University of Leeds, School of Earth and Environment
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Data from this project is a UK contribution to a US research cruise that aimed to examine the impact of wave breaking and bubble processes on air-sea gas exchange. Measurements were made of whitecap fraction, wave state, wave bubble statistics and bubble properties beneath breaking waves on the R/V Knorr KN213-3 cruise departing Nuuk, Greenland October 9, 2013 arriving at Woods Hole, USA on November 12, 2013. Instruments and platforms used included an 11 meter long free-floating spar buoy equipped with wave wires, a bubble camera, acoustic resonators, a Waverider buoy and ship measurements of aerosol fluxes. Data generation were funded by NERC parent grant NE/J020893/1 awarded to Professor Ian Brooks and associated child grants NE/J020540/1 and NE/J022373/2 awarded to Mr Robin Pascal and Dr Helen Czerski respectively.
NERC Land Ocean Interaction Study (LOIS) Rivers, Atmosphere and Coasts (RACS) data set - estuarine data (1993-1997)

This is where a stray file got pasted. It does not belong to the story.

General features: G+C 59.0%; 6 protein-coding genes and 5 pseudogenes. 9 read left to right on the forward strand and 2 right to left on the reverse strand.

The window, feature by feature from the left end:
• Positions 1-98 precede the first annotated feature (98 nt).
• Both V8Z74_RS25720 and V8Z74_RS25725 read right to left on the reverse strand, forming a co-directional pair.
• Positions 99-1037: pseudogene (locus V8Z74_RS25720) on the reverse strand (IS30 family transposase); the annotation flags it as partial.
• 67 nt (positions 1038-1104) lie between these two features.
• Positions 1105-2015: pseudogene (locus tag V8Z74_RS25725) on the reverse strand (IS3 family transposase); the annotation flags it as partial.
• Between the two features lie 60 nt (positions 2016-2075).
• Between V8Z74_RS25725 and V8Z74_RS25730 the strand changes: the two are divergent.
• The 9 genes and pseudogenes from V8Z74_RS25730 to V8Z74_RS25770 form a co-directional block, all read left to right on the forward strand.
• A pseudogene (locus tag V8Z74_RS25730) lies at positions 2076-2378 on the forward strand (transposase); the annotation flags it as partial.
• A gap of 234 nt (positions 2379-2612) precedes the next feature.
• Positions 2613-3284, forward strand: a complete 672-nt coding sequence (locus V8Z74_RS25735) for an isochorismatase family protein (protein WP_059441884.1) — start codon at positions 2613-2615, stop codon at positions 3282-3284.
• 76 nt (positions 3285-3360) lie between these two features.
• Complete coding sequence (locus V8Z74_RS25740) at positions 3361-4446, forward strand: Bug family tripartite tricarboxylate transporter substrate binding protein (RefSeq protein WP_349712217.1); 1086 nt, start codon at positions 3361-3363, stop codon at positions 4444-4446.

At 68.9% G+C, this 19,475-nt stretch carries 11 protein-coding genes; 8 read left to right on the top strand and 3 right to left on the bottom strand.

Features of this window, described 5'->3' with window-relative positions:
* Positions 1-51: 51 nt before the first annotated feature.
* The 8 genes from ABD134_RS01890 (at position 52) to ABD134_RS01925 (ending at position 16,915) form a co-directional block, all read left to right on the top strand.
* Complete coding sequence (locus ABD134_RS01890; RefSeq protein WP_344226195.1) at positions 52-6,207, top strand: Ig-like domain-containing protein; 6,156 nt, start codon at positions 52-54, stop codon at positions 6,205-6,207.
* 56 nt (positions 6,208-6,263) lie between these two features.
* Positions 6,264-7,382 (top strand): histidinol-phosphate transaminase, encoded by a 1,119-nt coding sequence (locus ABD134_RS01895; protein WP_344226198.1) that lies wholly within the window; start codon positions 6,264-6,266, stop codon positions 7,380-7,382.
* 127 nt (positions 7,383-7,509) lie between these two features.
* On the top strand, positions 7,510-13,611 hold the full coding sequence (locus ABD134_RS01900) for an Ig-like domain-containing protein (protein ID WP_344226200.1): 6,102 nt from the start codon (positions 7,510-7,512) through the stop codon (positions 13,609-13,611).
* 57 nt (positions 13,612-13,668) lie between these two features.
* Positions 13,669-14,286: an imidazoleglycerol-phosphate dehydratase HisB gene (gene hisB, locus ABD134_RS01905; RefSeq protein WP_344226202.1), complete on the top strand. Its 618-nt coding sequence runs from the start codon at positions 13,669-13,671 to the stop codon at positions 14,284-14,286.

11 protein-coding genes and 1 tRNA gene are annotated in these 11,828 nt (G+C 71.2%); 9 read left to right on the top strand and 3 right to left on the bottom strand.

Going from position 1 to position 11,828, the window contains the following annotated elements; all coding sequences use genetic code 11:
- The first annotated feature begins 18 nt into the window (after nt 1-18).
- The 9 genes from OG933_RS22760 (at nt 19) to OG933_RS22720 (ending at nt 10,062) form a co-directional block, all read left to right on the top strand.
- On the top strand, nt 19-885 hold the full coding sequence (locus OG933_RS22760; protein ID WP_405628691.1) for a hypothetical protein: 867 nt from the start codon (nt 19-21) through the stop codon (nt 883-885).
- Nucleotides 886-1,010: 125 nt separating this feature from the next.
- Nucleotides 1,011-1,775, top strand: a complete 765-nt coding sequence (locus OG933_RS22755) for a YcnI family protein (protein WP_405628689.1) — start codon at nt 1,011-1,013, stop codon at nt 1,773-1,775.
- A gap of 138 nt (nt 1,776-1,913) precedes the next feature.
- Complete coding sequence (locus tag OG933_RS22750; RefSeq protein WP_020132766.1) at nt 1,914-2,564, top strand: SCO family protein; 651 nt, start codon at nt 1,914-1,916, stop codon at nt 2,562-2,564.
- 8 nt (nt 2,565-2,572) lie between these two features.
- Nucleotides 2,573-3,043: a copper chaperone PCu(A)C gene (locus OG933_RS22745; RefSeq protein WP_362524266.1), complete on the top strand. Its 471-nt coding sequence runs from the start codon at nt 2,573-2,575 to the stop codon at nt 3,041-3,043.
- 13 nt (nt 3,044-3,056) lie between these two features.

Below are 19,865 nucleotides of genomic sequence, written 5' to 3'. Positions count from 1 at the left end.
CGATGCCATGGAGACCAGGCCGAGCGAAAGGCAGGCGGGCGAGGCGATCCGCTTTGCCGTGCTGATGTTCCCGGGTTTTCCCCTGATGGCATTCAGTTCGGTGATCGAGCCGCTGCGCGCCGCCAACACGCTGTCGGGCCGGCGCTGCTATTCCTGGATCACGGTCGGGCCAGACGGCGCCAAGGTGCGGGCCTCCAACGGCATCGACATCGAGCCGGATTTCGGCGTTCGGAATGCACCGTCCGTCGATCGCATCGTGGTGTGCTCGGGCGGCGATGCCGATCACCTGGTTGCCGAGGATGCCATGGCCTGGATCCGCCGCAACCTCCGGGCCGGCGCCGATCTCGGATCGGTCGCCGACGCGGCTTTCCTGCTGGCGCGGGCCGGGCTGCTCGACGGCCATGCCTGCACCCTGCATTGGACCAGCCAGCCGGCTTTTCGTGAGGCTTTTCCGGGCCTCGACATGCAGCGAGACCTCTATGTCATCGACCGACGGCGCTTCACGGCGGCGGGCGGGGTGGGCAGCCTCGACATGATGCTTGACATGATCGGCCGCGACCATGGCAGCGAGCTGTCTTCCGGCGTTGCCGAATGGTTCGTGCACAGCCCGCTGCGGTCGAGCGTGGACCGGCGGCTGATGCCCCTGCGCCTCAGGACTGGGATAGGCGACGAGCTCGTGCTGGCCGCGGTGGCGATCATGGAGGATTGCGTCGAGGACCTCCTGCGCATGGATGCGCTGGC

The dataset includes physical and biogeochemical measurements of water properties, meteorological data and biogeochemical measurements of sediment parameters. Temperature, salinity, turbidity, oxygen, nutrients, dissolved organic carbon/total dissolved nitrogen (DOC/TDN), particulate organic carbon/particulate organic nitrogen (POC/PON), contaminants and pH were measured at most of the data collection sites, with additional biogeochemical measurements collected at various locations. Temperature, salinity and nutrients are available for virtually all data collection campaigns. The data were collected in a number of estuaries around the UK between 1993 and 1997. The Humber estuarine data set was collected during a series of 33 campaigns on the EA vessels Sea Vigil and Water Guardian in the Humber, Trent and Ouse systems at approximately monthly intervals between June 1993 and December 1996. The measurements were taken over two or three one-day cruises that covered the estuary from the tidal limits of both Trent and Ouse to Spurn Point. Instrumental and sample data are available from a series of fixed stations that were sampled during every campaign. The Tweed estuarine data set was collected during a series of 13 campaigns using RV Tamaris and a rigid inflatable vessel at approximately monthly intervals between July 1996 and July 1997. Data were collected throughout the tidal reaches of the River Tweed. The dataset forms part of the NERC Land Ocean Interaction Study project. Key investigators for this LOIS sub-project included Plymouth Marine Laboratory. The data are held in the British Oceanographic Data Centre project database.